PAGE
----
Love Never Dies

Previewed 22 February 2010, Opened 9 March 2010, Closed 27 August 2011 at the Adelphi Theatre in London

Andrew Lloyd Webber's Phantom - The world's greatest love story continues... the new musical Love Never Dies in London starring Ramin Karimloo as 'The Phantom' and Sierra Boggess as 'Christine'

In 1907 New York, the mysterious 'Maestro' who runs the theatre at Coney Island announces a one-off concert by legendary Parisian soprano Christine Daaé. Her arrival in New York with husband Raoul, Victome de Chagny and son Gustave, and their subsequent meeting with the 'Maestro,' bring the cataclysmic events of ten years earlier at the Paris Opera crashing back into all their lives.

Andrew Lloyd Webber's new musical Love Never Dies is his long awaited sequel to his hugely popular musical The Phantom of the Opera which continues to play at Her Majesty's Theatre in London.

The cast for Love Never Dies in London features Ramin Karimloo as 'The Phantom' and Sierra Boggess as 'Christine' along with Joseph Milson as 'Raoul', Liz Robertson as 'Madame Giry' and Summer Strallen as 'Meg Giry'. Music by Andrew Lloyd Webber and lyrics by Glenn Slater. Directed by Jack O'Brien with choreography by Jerry Mitchell and designs by Bob Crowley. Ramin Karimloo has played the roles of 'The Phantom' and 'Raoul' on stage in the London West End production of The Phantom of the Opera in addition he has also played the role of 'Christine's Father' in the film version of the musical which was directed by Joel Schumacher. Sierra Boggess made her Broadway debut creating the lead role of Ariel' in the Disney musical The Little Mermaid. She has also played the role of 'Christine' in the Las Vegas version of The Phantom of the Opera. Liz Robertson's West End credits include Killing Jessica and The Music Man.

"There was much that was right about Love Never Dies, Andrew Lloyd Webber's musical which opened last March at London's Adelphi Theatre, not least a scorching score, singing to die for, show-stopping sets and fabulous special effects. But it was far from perfect: the plot was slack, the characters too sketchy to care about, and while the show made little sense as a sequel to Phantom Of The Opera, it had no identity of its own... Which is presumably why Lloyd Webber drafted in his friend and fellow impresario Bill Kenwright to give it a makeover. He's done a marvellous job of it, partly because he's come to the sensible conclusion that since half the world has seen and loved Phantom, a sequel was what was wanted and resistance was futile. There's now an unmistakable musical reference to the main melody of the original. The show begins with Ramin Karimloo's Phantom. He's in his lair filled with spooky toys, including a mechanical model of Christine, the beautiful soprano with whom he remains disturbingly obsessed. She had been his muse and his lover ten years before in Paris before the opera house burnt down and he fled to the United States and became the impresario and creator of Phantasma, an amusement park filled with freaks and contortionists. Christine (the sensational Sierra Boggess) has since married the dastardly drunk Raoul and the couple, having apparently received an invitation from Oscar Hammerstein to come to sing in his latest musical, have arrived with ten-year-old Gustave (get that timing). Clever Kenwright has given the child, the innocent among these variously damaged, depraved and decadent adults, a much more pivotal role... The narrative tension has been tightened, the rivalries sharpened, the ending made more ambiguous. Kenwright has fixed it: a bloodless ghost of a show has become a fabulous, full-blooded, passionate drama with masses to sing about." The Mail on Sunday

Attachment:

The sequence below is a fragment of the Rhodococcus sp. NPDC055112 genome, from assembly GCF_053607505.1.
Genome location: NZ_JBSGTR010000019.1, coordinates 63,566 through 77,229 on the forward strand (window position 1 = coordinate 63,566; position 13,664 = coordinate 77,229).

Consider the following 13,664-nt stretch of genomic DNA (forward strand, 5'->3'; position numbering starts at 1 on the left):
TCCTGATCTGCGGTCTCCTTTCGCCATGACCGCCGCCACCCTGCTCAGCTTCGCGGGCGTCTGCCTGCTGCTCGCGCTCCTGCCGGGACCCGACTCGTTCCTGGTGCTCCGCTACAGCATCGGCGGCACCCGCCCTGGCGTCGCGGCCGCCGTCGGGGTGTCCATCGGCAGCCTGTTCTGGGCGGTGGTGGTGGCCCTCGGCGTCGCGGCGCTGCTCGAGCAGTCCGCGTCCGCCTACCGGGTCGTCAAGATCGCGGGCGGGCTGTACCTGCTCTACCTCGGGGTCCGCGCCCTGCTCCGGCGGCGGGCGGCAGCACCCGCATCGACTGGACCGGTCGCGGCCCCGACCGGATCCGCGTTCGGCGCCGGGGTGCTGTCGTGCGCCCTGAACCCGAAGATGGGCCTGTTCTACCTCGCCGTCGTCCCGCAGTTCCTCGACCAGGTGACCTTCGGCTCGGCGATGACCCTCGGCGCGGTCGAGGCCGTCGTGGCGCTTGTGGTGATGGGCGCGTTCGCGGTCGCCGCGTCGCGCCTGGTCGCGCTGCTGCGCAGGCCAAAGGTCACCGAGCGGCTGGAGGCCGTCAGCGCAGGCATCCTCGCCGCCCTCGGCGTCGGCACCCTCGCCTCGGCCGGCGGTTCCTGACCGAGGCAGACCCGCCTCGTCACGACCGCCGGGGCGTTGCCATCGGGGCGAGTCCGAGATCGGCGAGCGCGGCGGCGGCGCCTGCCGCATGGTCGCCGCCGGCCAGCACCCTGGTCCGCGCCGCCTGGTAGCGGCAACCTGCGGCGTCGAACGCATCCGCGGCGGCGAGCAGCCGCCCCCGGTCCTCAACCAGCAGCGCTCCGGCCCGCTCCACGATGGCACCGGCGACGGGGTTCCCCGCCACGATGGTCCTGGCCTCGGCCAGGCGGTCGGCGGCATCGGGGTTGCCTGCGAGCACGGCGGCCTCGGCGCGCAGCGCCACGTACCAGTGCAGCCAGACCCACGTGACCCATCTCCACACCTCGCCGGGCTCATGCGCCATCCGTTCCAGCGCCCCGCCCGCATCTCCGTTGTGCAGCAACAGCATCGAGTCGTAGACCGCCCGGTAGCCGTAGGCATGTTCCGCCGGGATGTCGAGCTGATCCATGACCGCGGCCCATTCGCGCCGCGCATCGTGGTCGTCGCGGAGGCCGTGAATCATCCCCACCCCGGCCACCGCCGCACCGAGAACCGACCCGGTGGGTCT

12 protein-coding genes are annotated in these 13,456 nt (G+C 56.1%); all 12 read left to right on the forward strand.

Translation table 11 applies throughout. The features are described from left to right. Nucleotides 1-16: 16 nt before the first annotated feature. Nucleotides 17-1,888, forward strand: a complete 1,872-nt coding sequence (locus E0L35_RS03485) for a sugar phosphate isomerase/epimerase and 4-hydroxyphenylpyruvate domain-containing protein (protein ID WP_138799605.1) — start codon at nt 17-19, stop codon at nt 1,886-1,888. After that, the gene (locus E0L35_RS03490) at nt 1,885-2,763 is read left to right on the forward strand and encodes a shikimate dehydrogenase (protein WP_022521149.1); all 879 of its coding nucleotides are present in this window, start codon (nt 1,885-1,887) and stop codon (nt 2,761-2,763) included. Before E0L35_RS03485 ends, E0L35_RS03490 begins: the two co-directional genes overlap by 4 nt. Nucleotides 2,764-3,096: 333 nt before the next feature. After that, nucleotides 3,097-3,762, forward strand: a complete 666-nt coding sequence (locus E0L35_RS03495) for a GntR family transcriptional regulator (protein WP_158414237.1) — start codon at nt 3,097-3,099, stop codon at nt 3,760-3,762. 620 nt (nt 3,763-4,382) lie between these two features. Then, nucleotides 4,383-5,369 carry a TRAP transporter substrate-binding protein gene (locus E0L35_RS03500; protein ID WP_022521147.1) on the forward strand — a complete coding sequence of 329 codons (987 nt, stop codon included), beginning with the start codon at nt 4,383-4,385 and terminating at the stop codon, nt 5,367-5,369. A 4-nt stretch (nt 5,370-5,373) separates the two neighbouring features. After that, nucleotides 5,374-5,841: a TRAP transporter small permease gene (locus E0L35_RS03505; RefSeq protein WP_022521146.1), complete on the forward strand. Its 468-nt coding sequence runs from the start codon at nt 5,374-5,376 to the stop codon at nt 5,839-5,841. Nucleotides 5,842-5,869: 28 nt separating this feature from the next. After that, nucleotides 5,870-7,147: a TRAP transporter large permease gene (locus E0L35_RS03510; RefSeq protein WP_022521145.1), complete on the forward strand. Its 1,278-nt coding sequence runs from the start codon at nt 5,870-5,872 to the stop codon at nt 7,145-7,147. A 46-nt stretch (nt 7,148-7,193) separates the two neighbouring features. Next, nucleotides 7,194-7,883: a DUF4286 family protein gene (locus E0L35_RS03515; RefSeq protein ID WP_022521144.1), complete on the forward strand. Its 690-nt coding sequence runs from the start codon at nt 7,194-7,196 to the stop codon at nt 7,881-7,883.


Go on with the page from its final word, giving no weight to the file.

"The cast led by Ramin Karimloo as the Phantom and Sierrra Boggess as the sultry Christine, cannot be faulted: they belt out the songs with gusto, charisma and sexiness. They have a great sense of stagecraft... For all that, the show does not make the impression that it should... It is a dull straight road of a plot rather than one that twists and turns... One found oneself yearning after a while for the big showstopper - the number that would still be reverberating around my head when I got home - but it never came." The Sunday Telegraph

Love Never Dies in London at the Adelphi Theatre previewed from 22 February 2010, opened on 9 March 2010 and closed on 27 August 2011 (The first preview on 20 February 2010 was cancelled).